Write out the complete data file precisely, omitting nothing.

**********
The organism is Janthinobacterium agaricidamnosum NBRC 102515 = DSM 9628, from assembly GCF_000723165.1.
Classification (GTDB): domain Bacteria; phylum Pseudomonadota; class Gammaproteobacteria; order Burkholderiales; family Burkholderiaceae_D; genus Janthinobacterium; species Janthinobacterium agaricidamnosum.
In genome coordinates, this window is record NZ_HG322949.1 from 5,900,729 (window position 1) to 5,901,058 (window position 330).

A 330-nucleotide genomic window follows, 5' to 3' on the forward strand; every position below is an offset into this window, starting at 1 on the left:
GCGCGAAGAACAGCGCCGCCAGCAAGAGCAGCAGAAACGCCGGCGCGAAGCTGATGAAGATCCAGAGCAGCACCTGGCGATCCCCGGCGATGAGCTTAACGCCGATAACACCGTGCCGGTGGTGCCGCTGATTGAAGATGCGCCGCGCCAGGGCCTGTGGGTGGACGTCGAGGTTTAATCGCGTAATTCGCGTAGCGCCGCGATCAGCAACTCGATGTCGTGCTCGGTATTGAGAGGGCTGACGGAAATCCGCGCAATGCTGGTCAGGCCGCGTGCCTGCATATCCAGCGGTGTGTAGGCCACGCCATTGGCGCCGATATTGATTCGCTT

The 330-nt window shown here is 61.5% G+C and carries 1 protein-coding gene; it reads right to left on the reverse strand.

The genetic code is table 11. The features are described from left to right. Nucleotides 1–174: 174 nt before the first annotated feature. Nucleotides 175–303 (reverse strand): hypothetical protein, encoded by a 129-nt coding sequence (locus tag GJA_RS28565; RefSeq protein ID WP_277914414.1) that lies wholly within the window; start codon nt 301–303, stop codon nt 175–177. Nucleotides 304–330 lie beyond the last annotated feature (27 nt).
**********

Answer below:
The organism is Janthinobacterium agaricidamnosum NBRC 102515 = DSM 9628, from assembly GCF_000723165.1.
Classification (GTDB): domain Bacteria; phylum Pseudomonadota; class Gammaproteobacteria; order Burkholderiales; family Burkholderiaceae_D; genus Janthinobacterium; species Janthinobacterium agaricidamnosum.
In genome coordinates, this window is record NZ_HG322949.1 from 5,900,729 (window position 1) to 5,901,058 (window position 330).

A 330-nucleotide genomic window follows, 5' to 3' on the forward strand; every position below is an offset into this window, starting at 1 on the left:
GCGCGAAGAACAGCGCCGCCAGCAAGAGCAGCAGAAACGCCGGCGCGAAGCTGATGAAGATCCAGAGCAGCACCTGGCGATCCCCGGCGATGAGCTTAACGCCGATAACACCGTGCCGGTGGTGCCGCTGATTGAAGATGCGCCGCGCCAGGGCCTGTGGGTGGACGTCGAGGTTTAATCGCGTAATTCGCGTAGCGCCGCGATCAGCAACTCGATGTCGTGCTCGGTATTGAGAGGGCTGACGGAAATCCGCGCAATGCTGGTCAGGCCGCGTGCCTGCATATCCAGCGGTGTGTAGGCCACGCCATTGGCGCCGATATTGATTCGCTT

The 330-nt window shown here is 61.5% G+C and carries 1 protein-coding gene; it reads right to left on the reverse strand.

The genetic code is table 11. The features are described from left to right. Nucleotides 1–174: 174 nt before the first annotated feature. Nucleotides 175–303 (reverse strand): hypothetical protein, encoded by a 129-nt coding sequence (locus tag GJA_RS28565; RefSeq protein ID WP_277914414.1) that lies wholly within the window; start codon nt 301–303, stop codon nt 175–177. Nucleotides 304–330 lie beyond the last annotated feature (27 nt).